Lonely man, you know who I am.  You’re a labor of love, hand and glove. Johnny Cochran’s not your deal. You’ll never win on your appeal.  You’re the crowd in every room.  The conversation that always spells doom.  You’re the fly that’s always unzipped, the greeting card, that’s always skipped. You’ve become the sweat on everyone’s brow.  You’re the answer to, “No, not now!”  You’re the best friend you’ll never have.  You’re the rub, without the salve.

Lonely man, you know who I am.  Labor of love, fit hand and glove.  Win the lottery prize in your office pool?  What are the odds you’ve played the fool!

You’re someone’s smile, without a face.  You’re the awkward in an embrace. You’re the gaze behind an empty stare.  You’re the voice that isn’t there. You’re the cold pavement under bare feet.  You’re the toothless grin that never eats. So when you dare ask for a slice of life, you’re the one to brandish a knife.  And when your chapter is finally read, you already know what’s been said.

Your best friend,

Mike, the Bartender

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Rejection wasn’t my strong suit!

The difference between Fred and myself?
Fred knew when he was lying.

My first job out of college was to work for ACME Forms.  My Dad owned ACME. Dad was the only full-time employee.   Business was good.

I joined my Dad as a sales rep in 1974. We were a force of two.  My Mom was the part time administrative support person and the mother of six.   I was the future.   It was a shaky start.  My job was to get new business.  I used the phone to solicit appointments.  I can remember my voice quaked and my message was ill-prepared.  After exhausting all legitimate leads I was proffered, by phone, I hit the road.

My first cold call, “cold “ being the vernacular used for an unsolicited visit on an unsuspecting business to make a sales pitch.  I was a major contributors as to why there are so many “No Solicitors” sign on doors.

Like the polyester plaid I was wearing, rejection isn’t my strong suit.  I have to admit there were days I could not face the day ahead without becoming physically ill, cramps and vomiting, anticipating the rejection that inevitably lay ahead.

For better or worse, most of the businesses I “solicited” on the south side of Chicago, were unaccustomed to a 21 year old young man in polyester and a “pleather” briefcase showing up at their door.  My first “sales call” and I use the term loosely, required considerable surveillance.  I drove around the block several times. In the end, it was a relief to just to be dismissed.  To hear a simple “no thanks” was a victory, of sort.  I had broken the sound barrier.  I had made contact with the other side.  Soon, I was making 20 cold calls in a day.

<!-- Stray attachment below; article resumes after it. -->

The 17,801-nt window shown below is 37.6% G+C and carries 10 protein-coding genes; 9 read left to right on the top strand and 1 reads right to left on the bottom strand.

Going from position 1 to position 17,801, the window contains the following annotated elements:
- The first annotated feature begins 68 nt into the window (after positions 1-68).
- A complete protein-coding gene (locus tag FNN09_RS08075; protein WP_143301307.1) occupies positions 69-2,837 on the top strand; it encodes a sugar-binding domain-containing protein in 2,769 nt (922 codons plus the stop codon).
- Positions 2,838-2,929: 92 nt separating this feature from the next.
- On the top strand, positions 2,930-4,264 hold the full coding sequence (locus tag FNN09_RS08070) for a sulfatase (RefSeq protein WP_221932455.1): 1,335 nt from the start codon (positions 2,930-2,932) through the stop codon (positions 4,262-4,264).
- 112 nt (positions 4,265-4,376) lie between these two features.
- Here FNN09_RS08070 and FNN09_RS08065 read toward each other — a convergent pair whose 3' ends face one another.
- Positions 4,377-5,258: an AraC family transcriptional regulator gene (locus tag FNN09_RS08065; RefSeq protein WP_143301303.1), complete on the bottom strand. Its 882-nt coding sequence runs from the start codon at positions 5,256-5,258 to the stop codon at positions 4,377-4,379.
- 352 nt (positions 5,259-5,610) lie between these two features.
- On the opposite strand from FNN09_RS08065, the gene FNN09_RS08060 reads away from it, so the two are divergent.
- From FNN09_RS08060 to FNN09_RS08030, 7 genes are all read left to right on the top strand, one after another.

Thankfully gas was 30 cents a gallon!  My father would get a call from someone I had visited and he would say, “Yes, that’s my son, he’s like manure, he’s spread all over the place.”  The message was loud and clear, I needed to take the next step, get to the next level.

Speaking of manure, here’s a great joke from Ronald Reagan, only takes a minute, during one of his speeches.  Precious really.  Good clean fun!

I needed to convince my prospects I wasn’t just another pretty face in plaid polyester.  My contacts were bewildered, annoyed, amused, indifferent or thankfully, on rare occasion, sympathetic to my pitch.  It’s simply amazing.  I became accustomed to the word“no”.   I managed to solicit a cadre of variations   theme to the extent I began to expect and anticipate the response.  I learned to take a “no” and solicit another.  As my skin thickened and the manure piled higher, I was able to garner a “maybe” here and there and occasionally a yes!  It was the “ying and the yang” thing, “Yes means No” to the extent a Tibetan monk would have been proud.

Later, as a regional director at a large corp. at the sage age of 28 years, where I managed more than 70 neophyte sales reps in 10 states, I became well known for the expression, “lose more orders”.  My mantra was the more orders you lose, the more opportunities you have to win.  Spread that manure!  Well not exactly…

Anyway, my dad fired me.  he put me out of my misery!  His too.  He said I needed more experience.  He was right.  I was keeping him too busy  spinning his wheels.  At the time, I was devastated.  I finished the blueberry pancakes my Mom had made me.  I left town to seek employment.  I stayed with the in-laws while looking for work.

I painted their house for $70 bucks, but I painted their windows shut, so we were even.  I found a job right before I was evicted.  But there’s more to the story…